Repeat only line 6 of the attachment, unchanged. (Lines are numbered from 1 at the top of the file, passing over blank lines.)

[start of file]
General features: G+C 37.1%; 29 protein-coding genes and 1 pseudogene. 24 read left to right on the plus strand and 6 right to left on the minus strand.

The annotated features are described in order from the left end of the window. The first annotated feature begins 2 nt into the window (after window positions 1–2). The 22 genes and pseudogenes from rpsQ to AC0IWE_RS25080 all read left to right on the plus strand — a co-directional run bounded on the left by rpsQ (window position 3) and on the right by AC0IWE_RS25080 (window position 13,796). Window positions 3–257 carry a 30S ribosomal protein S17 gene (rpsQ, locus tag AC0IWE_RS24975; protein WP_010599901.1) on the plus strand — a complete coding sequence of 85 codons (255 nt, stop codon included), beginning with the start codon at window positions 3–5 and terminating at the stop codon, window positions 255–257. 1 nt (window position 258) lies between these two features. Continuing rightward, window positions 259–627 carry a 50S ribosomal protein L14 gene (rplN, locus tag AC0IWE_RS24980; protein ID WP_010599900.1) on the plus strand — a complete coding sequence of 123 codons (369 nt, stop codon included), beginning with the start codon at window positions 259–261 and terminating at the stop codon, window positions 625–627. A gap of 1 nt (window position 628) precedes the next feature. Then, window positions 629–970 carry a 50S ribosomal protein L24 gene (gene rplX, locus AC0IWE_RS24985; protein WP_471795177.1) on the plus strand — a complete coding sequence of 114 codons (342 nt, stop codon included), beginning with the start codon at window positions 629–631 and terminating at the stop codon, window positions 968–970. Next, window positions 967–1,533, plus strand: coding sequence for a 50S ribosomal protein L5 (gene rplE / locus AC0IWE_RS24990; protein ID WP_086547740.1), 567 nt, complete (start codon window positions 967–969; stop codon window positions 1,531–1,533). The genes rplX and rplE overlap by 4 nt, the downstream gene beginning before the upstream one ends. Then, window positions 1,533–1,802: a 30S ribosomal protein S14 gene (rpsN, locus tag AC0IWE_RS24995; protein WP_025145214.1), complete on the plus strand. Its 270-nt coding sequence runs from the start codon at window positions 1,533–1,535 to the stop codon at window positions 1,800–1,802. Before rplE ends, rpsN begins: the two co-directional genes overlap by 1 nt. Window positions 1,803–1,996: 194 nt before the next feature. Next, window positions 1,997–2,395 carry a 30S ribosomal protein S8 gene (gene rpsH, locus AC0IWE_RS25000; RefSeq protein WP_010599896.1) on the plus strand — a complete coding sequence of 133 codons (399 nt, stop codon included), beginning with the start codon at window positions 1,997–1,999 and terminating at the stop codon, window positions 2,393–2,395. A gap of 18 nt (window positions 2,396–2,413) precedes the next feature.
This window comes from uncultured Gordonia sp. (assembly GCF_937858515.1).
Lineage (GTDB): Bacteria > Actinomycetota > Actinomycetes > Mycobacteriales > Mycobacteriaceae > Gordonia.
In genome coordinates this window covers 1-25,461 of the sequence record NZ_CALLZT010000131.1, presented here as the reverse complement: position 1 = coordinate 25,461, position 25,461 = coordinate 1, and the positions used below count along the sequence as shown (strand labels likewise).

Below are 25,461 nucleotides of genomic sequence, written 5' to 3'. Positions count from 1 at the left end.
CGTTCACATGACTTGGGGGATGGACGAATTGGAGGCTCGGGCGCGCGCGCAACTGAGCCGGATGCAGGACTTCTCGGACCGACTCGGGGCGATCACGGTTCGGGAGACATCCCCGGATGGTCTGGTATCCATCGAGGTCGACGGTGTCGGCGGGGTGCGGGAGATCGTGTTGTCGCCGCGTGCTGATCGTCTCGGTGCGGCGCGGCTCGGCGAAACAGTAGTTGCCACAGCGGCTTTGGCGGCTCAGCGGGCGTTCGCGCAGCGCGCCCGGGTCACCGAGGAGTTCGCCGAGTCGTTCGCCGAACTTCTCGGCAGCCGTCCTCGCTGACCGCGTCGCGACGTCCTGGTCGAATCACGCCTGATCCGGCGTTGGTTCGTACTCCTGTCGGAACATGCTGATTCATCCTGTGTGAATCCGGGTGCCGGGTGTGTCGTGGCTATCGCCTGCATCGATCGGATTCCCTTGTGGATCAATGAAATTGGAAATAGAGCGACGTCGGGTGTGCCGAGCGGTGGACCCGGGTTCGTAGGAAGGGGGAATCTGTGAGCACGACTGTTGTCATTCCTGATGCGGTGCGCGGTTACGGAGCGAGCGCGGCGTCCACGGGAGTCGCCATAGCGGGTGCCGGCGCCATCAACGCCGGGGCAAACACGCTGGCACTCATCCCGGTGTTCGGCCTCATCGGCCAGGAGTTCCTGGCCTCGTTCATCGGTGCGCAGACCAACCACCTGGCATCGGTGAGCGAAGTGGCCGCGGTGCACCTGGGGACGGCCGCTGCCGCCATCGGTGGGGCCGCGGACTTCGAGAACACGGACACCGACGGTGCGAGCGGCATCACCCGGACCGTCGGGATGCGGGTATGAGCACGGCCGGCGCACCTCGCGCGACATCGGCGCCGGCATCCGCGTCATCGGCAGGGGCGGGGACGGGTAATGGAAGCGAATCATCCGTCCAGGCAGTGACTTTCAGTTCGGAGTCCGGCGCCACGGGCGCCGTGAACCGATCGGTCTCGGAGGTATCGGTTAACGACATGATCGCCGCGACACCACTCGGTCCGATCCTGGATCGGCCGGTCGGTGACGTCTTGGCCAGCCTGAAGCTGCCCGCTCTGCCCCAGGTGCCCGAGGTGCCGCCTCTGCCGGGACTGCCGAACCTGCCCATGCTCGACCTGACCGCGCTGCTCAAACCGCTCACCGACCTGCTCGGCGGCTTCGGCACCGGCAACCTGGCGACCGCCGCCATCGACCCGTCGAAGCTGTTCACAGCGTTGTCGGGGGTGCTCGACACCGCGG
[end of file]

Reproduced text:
Below are 25,461 nucleotides of genomic sequence, written 5' to 3'. Positions count from 1 at the left end.